Much has been written lately about the FRA grant, obtained by Rep Eshoo, of $16 million, going to CalTrain, and that this grant is going to help CalTrain solve its financial problems.
This grant is specifically to be used to fund development of the CBOSS, PTC signaling system. CBOSS has been a pet project of CalTrain for some time. It is now estimated to cost $251 million to implement.
CalTrain is insisting upon developing its own PTC system, when “off the shelf solutions”, costing one-fifth to one-tenth the cost of this new system are readily available.
Furthermore, the High Sped Rail Authority has no intention of using this system, if HSR eventually uses the CalTrain corridor, and this CBOSS system will not be compatible with the PTC system that the Authority eventually chooses to use for its system.
Stone Pine Lane
Documentation for the statements made here:
1. see The Truth about CBOSS... Web Link
from Authority's website:
Exhibit F: The California High-Speed Rail Authority's extensive collection of technical memos includes Technical Memo 3.3.1, released 25 June 2010, detailing the concept of the system that will be used to control trains on the high-speed rail network. Section 1.2.4, Automatic Train Control Specification Requirements, states "The prime requirement for the CHSTP ATC system is that the technology must already exist as part of an operating system with proven experience worldwide on at least one high speed passenger railway." CBOSS clearly does not fall into this category, which means CHSRA will necessarily use another train control system than CBOSS on its own tracks.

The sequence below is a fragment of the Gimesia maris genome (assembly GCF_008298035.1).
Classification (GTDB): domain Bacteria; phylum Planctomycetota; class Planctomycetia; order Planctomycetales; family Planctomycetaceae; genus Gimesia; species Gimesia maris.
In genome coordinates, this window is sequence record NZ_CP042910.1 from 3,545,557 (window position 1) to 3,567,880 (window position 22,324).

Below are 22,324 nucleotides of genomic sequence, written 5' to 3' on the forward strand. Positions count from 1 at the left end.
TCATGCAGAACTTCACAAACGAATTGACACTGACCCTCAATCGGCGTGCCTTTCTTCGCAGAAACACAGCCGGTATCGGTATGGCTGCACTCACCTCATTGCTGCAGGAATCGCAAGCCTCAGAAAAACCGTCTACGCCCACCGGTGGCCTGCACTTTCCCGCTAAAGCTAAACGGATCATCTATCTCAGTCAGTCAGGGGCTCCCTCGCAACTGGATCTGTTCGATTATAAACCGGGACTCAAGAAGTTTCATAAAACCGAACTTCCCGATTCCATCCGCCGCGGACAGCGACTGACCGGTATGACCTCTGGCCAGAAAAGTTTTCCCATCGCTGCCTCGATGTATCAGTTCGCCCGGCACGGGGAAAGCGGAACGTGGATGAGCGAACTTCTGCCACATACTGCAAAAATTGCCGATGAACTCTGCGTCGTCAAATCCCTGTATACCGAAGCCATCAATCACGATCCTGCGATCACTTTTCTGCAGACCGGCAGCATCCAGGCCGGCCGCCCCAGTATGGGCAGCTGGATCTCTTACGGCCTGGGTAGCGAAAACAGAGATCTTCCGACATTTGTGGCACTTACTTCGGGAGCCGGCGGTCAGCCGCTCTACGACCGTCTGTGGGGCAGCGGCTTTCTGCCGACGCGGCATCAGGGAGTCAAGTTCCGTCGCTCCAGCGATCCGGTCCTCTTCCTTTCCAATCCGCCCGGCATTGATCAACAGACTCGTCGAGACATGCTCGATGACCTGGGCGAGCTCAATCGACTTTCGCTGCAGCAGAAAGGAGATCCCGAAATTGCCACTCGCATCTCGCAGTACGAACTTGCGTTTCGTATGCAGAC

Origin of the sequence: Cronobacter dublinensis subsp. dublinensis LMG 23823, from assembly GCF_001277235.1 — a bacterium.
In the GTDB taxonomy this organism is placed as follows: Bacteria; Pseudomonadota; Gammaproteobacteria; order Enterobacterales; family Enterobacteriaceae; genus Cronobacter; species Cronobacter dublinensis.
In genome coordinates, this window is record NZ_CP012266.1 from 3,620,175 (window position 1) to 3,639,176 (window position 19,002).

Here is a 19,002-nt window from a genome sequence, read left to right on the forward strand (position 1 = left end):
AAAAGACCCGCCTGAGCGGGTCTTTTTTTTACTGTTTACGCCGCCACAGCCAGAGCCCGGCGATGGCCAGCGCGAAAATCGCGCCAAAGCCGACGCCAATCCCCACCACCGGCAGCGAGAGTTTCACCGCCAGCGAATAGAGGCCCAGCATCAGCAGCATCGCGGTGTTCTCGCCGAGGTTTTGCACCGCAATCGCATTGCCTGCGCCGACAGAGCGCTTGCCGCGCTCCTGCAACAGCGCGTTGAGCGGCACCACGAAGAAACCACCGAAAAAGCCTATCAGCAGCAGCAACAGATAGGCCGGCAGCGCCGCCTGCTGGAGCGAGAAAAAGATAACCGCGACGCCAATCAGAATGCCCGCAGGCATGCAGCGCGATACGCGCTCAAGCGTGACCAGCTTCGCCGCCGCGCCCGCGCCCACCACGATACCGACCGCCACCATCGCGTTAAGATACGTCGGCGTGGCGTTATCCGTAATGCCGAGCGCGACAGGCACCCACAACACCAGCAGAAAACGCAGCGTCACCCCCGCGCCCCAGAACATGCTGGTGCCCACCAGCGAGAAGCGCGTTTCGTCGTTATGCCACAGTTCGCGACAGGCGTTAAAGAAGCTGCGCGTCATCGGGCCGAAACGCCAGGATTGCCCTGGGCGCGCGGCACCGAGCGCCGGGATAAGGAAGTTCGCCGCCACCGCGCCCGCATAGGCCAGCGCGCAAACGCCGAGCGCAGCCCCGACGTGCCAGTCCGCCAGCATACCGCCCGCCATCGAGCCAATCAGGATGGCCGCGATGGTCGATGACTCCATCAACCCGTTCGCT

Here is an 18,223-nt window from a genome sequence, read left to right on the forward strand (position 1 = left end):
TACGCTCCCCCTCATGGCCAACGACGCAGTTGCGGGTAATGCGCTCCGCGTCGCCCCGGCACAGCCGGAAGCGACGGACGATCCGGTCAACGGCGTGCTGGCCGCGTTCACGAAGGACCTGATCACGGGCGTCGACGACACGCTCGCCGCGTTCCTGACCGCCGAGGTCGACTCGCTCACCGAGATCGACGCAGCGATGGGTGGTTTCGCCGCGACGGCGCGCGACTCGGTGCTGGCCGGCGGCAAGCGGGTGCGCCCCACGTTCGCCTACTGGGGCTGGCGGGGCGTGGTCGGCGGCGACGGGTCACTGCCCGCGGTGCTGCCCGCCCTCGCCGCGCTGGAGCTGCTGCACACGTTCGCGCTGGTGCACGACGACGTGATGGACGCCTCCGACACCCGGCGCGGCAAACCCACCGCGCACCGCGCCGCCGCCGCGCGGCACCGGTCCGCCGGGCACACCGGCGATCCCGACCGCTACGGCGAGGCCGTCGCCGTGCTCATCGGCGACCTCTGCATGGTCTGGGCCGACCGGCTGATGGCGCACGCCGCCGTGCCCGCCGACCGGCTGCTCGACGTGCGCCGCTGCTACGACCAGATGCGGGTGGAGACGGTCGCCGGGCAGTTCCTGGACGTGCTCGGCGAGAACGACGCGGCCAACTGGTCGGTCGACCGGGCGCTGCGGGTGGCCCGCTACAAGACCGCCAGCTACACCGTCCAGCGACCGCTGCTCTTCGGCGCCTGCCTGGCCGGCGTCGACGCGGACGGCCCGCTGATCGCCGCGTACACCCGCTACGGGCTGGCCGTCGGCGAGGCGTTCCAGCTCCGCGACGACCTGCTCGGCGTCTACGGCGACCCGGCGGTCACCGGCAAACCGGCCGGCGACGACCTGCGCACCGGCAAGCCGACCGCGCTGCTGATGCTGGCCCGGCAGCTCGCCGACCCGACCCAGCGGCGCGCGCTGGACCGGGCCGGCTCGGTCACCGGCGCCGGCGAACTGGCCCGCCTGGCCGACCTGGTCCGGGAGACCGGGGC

Press release of CalTrain:
Press release of Authority:
SACRAMENTO The California High-Speed Rail Authority has signed a grant agreement with the Federal Railroad Administration to obligate $16 million to fund the design of signaling technology to optimize safety on the Bay Area segment, benefitting the Caltrain system and improving train control and safety on the corridor during high-speed rail construction. Caltrain is the regional commuter system connecting San Francisco to San Jose the same 52-mile rail corridor in which the states high-speed train will operate.